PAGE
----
The U.S. Federal Communications Commission (FCC) has announced it will vote on Dec. 12 on a proposal to split the 5.9 GHz spectrum between automotive safety use and Wi-Fi use.
FCC chairman Ajit Pai said a lot of people are wondering whether the Vehicle Safety Spectrum, which has long been reserved for intelligent transportation systems communications, is currently being put to its best use.
“In my view, it clearly is not,” he said. “After 20 years of seeing these prime airwaves go largely unused, the time has come for the FCC to take a fresh look at the 5.9 GHz band. And I’m pleased to announce that today, I shared with my FCC colleagues a proposal to end the uncertainty around the 5.9 GHz band and set a path for the deployment of new services.”
The FCC has published a copy of the draft Notice of Proposed Rulemaking that the Commission will consider.
The Motor Equipment Manufacturers Association (MEMA) opposes the proposal, saying it could compromise motor vehicle safety.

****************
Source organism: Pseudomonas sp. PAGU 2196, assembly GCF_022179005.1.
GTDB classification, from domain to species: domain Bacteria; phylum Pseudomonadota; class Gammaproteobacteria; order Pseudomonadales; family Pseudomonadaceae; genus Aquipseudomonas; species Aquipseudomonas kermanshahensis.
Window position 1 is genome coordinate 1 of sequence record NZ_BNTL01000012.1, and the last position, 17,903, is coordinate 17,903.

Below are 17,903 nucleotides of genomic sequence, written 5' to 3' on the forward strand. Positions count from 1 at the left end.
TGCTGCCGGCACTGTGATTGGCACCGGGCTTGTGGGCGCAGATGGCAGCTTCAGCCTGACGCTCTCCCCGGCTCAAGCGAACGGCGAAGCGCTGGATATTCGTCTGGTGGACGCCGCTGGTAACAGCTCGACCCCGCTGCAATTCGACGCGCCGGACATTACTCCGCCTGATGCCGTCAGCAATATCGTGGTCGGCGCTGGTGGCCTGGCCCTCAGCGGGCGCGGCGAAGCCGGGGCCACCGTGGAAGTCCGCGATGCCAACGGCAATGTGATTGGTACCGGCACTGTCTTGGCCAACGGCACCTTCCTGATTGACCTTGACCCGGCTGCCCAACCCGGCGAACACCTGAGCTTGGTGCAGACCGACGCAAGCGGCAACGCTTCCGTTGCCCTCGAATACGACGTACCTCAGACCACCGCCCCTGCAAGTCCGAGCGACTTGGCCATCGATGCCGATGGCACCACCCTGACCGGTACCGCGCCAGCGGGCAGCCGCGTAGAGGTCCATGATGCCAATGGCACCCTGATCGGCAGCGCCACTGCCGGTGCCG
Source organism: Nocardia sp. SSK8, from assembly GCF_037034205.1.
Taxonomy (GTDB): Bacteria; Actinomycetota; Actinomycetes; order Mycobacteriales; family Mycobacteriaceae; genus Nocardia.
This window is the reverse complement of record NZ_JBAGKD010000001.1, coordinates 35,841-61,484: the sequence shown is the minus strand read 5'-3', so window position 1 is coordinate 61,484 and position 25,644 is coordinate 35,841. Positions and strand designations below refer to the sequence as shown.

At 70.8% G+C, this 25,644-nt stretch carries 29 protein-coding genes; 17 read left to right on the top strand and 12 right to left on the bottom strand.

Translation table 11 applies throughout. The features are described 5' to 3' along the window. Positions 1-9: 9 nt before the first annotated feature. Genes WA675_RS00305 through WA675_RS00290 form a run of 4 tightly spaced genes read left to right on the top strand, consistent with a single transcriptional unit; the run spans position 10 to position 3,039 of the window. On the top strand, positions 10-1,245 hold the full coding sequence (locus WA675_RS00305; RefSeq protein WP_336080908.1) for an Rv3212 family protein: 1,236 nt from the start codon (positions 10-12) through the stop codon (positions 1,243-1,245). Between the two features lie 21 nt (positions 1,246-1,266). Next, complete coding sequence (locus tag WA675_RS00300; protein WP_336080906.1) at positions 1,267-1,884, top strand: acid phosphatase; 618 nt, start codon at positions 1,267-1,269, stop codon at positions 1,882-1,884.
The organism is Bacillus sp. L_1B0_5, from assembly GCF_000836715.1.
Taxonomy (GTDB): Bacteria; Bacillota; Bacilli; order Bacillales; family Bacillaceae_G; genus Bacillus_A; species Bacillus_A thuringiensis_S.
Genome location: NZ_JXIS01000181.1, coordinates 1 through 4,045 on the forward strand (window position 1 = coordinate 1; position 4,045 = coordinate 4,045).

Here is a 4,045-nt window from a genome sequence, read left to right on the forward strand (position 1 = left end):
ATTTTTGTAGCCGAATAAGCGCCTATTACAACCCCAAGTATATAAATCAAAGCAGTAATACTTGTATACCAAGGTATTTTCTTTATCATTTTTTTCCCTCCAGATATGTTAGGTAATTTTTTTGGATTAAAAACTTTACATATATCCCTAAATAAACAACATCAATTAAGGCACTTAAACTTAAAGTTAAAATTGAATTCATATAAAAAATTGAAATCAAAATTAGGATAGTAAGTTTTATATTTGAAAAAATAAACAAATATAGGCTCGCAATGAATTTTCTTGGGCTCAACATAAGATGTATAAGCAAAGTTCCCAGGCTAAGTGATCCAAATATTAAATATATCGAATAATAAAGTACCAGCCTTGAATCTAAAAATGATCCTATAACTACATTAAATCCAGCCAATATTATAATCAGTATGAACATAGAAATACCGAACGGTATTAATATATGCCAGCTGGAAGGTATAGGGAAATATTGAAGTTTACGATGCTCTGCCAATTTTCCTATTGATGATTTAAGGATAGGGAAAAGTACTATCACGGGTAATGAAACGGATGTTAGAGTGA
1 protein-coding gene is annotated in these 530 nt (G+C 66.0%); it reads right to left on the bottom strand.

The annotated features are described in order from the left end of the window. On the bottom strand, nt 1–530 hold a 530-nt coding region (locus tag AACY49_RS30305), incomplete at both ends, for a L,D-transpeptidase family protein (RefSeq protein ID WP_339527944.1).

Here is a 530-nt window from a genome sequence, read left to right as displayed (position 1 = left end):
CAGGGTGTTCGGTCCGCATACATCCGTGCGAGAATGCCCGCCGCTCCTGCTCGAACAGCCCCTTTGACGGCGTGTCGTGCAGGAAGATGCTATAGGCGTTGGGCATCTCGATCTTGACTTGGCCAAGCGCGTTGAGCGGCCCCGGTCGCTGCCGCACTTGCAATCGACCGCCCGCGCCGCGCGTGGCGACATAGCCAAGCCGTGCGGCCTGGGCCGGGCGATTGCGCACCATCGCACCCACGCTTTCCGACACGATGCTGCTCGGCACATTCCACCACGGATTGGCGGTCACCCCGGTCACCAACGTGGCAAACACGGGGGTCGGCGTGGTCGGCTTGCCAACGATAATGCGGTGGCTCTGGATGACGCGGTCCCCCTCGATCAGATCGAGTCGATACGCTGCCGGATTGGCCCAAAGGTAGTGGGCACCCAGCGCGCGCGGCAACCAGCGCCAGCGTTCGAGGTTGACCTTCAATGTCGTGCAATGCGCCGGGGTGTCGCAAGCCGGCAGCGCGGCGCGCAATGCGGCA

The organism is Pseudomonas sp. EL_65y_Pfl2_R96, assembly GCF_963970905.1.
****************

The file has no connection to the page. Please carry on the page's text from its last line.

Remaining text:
It said the spectrum is critical to the development of vehicle safety technologies, including Advanced Driver Assistance Systems (ADAS) and automation. Sharing or dividing the spectrum raises concerns as it will require the development of new testing protocols to confirm that allowing unlicensed devices does not compromise the safety as intended when the Vehicle Safety Spectrum was first envisioned.
The House Energy & Commerce Subcommittee on Communications and Technology will be holding an FCC Oversight hearing on Dec. 5. It is expected that many members of the Subcommittee will raise this proposal with the Commissioners during the hearing. MEMA will continue advocating in support of keeping the spectrum available for vehicle safety and keep members updated with those efforts.